There is a lot that is unsettling about the world right now. War. Cost of living increases. Rising interest rates. Economic slowdown. Political uncertainty. Currency fallouts. Financial market declines.
How to we conserve our energy during these times?
Multiple events have presented this year that threaten our financial security. It has been particularly brutal for our investments, to the extent that even safe investments like bonds have let us down.
What is our response, or more accurately, what should our response be?
I have been watching people grapple with big life decisions. Should I accept that disappointing offer on my property? Should I move closer to my children? Should I walk away from my life’s work because my values have changed? Should I end my long-term relationship?
It has been interesting to see how people engage with these decisions.
If we want to thrive in this country, we must get perspective. It is not perfect elsewhere. Our problems are not absolute, they are relative to the same problems elsewhere or different problems in other parts of the world.
One of the most surprising discoveries in financial planning, has been observing how people react to unexpected financial hardship. The unexpectedness of the change is often as hard to come to terms with as the actual hardship.
A change in financial situation often coincides with life transitions. When it becomes apparent that someone must scale down their standard of living, the reactions vary widely.
The media plays a significant role in how you experience your own life. But are you perhaps living a reported experience rather than your own present experience? Perhaps it is time to re-evaluate whose voice and experience you are listening to.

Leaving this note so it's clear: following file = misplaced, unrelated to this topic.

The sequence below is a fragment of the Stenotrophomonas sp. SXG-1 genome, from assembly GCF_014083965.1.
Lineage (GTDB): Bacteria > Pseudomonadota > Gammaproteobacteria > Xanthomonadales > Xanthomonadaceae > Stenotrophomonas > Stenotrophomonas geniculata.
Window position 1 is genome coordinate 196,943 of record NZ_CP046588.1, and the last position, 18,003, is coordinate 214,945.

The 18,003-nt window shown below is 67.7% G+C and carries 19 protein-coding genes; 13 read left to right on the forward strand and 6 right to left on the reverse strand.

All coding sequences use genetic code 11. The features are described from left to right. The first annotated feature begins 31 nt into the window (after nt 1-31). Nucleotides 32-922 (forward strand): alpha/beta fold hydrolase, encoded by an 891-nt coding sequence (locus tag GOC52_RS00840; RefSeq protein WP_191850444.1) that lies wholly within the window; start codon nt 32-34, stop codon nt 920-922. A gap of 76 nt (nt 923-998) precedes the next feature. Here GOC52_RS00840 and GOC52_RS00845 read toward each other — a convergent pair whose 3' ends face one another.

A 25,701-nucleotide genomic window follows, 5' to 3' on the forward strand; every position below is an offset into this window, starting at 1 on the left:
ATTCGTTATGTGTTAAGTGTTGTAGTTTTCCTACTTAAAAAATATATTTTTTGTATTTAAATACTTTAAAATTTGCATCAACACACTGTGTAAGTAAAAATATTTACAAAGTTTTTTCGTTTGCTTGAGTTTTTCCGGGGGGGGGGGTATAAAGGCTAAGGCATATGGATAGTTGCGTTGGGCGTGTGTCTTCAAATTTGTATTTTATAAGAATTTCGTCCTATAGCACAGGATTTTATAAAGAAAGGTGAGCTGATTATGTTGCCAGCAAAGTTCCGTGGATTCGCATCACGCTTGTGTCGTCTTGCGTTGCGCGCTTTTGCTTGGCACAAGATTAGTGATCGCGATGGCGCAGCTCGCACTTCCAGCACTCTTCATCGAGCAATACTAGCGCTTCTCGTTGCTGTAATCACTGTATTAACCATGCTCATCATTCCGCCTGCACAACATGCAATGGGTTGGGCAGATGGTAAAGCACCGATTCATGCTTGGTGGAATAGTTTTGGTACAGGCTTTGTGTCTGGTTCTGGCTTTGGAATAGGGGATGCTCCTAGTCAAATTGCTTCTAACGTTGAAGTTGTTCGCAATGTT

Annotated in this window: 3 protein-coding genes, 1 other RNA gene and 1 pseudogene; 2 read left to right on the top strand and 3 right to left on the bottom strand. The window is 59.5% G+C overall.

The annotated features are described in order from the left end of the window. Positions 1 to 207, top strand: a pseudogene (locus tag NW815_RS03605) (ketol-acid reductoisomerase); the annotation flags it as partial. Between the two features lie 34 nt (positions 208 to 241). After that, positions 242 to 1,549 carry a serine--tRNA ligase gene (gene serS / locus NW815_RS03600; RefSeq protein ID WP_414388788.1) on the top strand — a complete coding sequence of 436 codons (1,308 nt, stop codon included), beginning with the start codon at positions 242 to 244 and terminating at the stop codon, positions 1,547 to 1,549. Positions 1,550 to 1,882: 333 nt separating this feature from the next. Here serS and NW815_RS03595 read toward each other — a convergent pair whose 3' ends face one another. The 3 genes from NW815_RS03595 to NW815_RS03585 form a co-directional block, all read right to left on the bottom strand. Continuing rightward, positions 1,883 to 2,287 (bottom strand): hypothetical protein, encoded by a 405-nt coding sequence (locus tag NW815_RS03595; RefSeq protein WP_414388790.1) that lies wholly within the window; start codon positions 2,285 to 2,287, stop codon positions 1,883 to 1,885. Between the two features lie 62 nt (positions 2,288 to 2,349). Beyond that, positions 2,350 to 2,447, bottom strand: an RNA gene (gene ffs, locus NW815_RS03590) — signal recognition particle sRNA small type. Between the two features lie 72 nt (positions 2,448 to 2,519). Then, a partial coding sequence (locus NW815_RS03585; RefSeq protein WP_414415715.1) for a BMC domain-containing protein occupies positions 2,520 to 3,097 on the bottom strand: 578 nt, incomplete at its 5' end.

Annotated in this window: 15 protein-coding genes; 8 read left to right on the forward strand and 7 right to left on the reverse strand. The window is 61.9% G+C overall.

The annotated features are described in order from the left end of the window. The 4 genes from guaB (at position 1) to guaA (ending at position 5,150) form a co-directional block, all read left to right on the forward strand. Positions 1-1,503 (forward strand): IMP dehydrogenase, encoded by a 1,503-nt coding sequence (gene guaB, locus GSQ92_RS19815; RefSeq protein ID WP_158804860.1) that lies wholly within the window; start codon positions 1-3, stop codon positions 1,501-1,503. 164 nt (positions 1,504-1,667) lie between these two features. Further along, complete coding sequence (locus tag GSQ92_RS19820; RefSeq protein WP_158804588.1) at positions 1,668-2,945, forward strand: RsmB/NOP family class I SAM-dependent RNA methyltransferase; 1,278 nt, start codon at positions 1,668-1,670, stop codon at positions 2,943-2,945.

August is women’s month in South Africa. It will be a month where we will see much advice given to women on how to improve their financial security. It will be good advice, well-intended. But it is advice that is symptomatic. We need to be looking at the root.
Have you ever noticed the exact order of your actions when brushing your teeth? And have you ever tried to change this routine without conscious thought?
How about your routine money beliefs, and how is this behaviour harming you?
A well-managed portfolio or bank account does not protect us from disaster. We are not financially secure because we have those in place. Yes, knowing our numbers helps - for many reasons - but it doesn’t stave off the impact of a disaster. So where then should our financial security comes from?
Death is a certain event. However, the financial planning for death is often plagued by difficulties. Why? For the simple reason that a will is not actually signed. Understanding the procrastination behind an unsigned will may help you take the step and sign it.
Mothering can feel like an endless giving. And too often, a role that becomes self-sacrificial. While we can appreciate the gesture behind Mother’s Day, perhaps we need to ask ourselves what the day really means? Read more.
At the beginning of every year the financial press spend an extraordinary amount of energy on forecasting what the financial year ahead looks like. These are at best, wild guesses. And they come with a price. Read more.
The weather has never been more important or more deserving of our attention. That is, if we want to survive as a species. Climate change is increasingly real and increasingly the responsibility of not only corporates but individuals too. And it also impacts our money. Read more.